Grace Bible Church
Robert R. McLaughlin
WednesdayDecember 24, 2014
ISA 7:14 “Therefore the Lord Himself will give you a sign: Behold, a virgin will be with child and bear a son, and she will call His name Immanuel.
ISA 9:6 For a child will be born to us, a son will be given to us; And the government will rest on His shoulders; And His name will be called Wonderful Counselor, Mighty God, Eternal Father, Prince of Peace.
I was struck about the dichotomy between Christmas for the Christian and Christmas for the world.
One of them had a fat man with a white beard on it and a couple of little elves and it said, “Ho, ho, ho.”
The other had a manger with a star and a baby and it said, “Thou shall call His name Emmanuel, interpreted “God with us.”
For some it is peace toward men of good will.
For the majority it is mass confusion, furious rushing around, even to the rising of the suicide rate.
That lovely night over 2,000 years ago was when one star lit the Heavens and marked the spot where the Christ, the Messiah, the Savior of the world, was born, and where God became a member of the human race.
The first Christmas was actually a poor one, with a manger and a stable where God’s uniquely born Son had nowhere to lay His head.
The real meaning behind the first Christmas was a time when wise men came to worship Jesus to celebrate the virgin birth.
The babe of Bethlehem was born a Savior to give to men all that they would ever need.
The paradoxical prophecies.
Did you know that there is no way that Old Testament prophets could ever have understood the fullness of the coming Messiah.
A prophet would sit down and the Holy Spirit would inspire him and he would write that there was coming a conqueror who would rule the world, who would be the Savior and deliverer of men.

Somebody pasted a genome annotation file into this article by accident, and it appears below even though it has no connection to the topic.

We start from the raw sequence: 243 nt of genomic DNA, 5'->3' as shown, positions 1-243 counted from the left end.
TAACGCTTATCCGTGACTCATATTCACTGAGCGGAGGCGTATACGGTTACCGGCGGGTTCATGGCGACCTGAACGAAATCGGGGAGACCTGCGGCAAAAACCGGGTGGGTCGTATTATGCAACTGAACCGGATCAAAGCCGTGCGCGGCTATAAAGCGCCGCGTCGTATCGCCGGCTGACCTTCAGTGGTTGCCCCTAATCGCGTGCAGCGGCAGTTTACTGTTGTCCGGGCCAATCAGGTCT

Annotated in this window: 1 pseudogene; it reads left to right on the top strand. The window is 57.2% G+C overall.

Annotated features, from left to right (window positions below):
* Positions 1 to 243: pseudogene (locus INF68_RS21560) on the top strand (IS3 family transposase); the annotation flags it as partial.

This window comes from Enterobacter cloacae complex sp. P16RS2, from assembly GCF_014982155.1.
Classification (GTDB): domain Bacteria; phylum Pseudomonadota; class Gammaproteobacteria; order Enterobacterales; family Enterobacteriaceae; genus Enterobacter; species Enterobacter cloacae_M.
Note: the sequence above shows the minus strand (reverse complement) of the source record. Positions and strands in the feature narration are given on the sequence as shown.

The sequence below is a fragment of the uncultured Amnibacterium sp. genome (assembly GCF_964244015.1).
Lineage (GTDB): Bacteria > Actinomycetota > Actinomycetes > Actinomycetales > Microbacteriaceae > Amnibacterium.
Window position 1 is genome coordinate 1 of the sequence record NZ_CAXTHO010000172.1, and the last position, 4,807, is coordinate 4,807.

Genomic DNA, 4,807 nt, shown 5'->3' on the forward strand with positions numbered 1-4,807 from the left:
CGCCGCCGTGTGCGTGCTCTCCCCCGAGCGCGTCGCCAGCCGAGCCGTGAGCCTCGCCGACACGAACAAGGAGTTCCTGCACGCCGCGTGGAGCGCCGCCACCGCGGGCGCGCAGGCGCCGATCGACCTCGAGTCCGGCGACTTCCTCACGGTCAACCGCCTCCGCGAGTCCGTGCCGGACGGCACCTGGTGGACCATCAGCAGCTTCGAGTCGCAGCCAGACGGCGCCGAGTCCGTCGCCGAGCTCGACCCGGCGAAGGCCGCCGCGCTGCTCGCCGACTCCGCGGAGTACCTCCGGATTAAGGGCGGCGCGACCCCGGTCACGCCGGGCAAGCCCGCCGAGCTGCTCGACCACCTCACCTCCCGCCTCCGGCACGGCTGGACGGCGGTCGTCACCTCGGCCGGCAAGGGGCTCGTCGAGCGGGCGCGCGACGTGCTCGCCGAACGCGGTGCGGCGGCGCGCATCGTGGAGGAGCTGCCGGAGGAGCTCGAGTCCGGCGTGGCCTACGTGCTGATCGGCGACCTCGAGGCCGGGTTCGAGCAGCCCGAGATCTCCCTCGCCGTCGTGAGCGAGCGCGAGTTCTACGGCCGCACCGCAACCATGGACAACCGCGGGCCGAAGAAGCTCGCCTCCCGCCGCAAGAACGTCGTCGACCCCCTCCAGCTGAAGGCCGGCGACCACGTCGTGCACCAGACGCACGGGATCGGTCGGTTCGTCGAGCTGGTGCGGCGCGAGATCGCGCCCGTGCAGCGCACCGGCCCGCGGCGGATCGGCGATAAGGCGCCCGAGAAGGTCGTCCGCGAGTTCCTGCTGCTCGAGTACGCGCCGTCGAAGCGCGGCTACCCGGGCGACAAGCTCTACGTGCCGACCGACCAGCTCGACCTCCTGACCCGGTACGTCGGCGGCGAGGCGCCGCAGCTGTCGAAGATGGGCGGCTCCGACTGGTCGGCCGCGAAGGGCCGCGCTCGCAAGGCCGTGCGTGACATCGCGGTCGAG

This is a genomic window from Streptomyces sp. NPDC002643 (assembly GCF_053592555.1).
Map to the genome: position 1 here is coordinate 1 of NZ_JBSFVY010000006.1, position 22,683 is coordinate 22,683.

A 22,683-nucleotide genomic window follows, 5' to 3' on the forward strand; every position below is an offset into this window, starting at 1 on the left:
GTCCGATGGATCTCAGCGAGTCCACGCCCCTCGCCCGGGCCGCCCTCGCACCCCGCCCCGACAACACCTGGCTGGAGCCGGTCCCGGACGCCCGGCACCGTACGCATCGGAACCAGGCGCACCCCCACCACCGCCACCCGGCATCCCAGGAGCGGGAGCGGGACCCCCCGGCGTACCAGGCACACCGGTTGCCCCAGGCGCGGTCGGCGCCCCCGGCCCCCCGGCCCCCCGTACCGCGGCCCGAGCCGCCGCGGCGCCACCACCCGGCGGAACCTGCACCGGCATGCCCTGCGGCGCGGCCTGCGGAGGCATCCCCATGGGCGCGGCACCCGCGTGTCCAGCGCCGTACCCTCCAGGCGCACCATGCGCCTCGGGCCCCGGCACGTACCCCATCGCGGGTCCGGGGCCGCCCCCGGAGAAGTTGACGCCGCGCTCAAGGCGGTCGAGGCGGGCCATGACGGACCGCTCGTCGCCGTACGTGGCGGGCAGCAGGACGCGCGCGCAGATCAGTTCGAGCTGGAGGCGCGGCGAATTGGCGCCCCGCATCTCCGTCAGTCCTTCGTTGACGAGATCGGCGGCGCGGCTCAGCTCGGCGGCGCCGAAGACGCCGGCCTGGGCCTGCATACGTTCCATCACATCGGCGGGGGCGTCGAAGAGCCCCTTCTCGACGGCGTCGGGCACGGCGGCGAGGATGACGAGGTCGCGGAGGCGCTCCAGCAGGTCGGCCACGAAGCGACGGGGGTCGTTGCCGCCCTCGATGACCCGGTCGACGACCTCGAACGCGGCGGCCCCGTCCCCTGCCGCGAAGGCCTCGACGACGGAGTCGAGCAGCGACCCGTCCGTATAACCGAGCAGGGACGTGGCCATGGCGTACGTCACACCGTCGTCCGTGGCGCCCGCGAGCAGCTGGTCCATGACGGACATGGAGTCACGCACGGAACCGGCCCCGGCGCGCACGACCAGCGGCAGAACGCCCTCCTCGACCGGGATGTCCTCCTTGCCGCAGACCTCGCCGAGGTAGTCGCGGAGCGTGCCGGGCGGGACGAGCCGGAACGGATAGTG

That very same prophet would sit down later and write about a man of sorrows who was lonely and rejected by His own people, including His very own family.
He looked like a loser but He was a winner.
The paradox is based upon the statement He made that the first shall be last but the last shall be first.
Then another prophet would write about a king of glory and a king of Heaven, an eternal Savior, the desire of all nations.
There was no beauty that men would desire Him, and that He was a servant ‑ bloody, suffering, crucified and dead.
The prophet would write that He would come in flaming fire to take vengeance on His enemies.
Then another prophet would write that He would come preaching peace.
In fact, one of the last Old Testament prophets was trapped in this paradox, his name was John the Baptist.
In LUK 3:2 regarding John says, “The word of God came to John.”
The Messiah was going to be a judge and that when the Messiah came terrible things would happen.
LUK 3:7, He therefore began saying to the multitudes who were going out to be
You know what He did? Mostly deeds of mercy. He healed the sick. He gave sight to the blind.
Hearing to the deaf.Voices to the dumb.Life to the dead.
Here was John the Baptist called the greatest one who ever lived according to MAT 11:11, in prison.
John was trapped in the paradox of prophecy.
The words that He used in Verse 5. They are really a paraphrase of Isaiah 35:5 and 35:6 and Isaiah 61:1.
They didn’t see any distinction between the First Coming and the Second.
Verse 6 is a gentle rebuke ‑ “And blessed is he whosoever shall not be offended in me, or shall not stumble because of what I am doing.”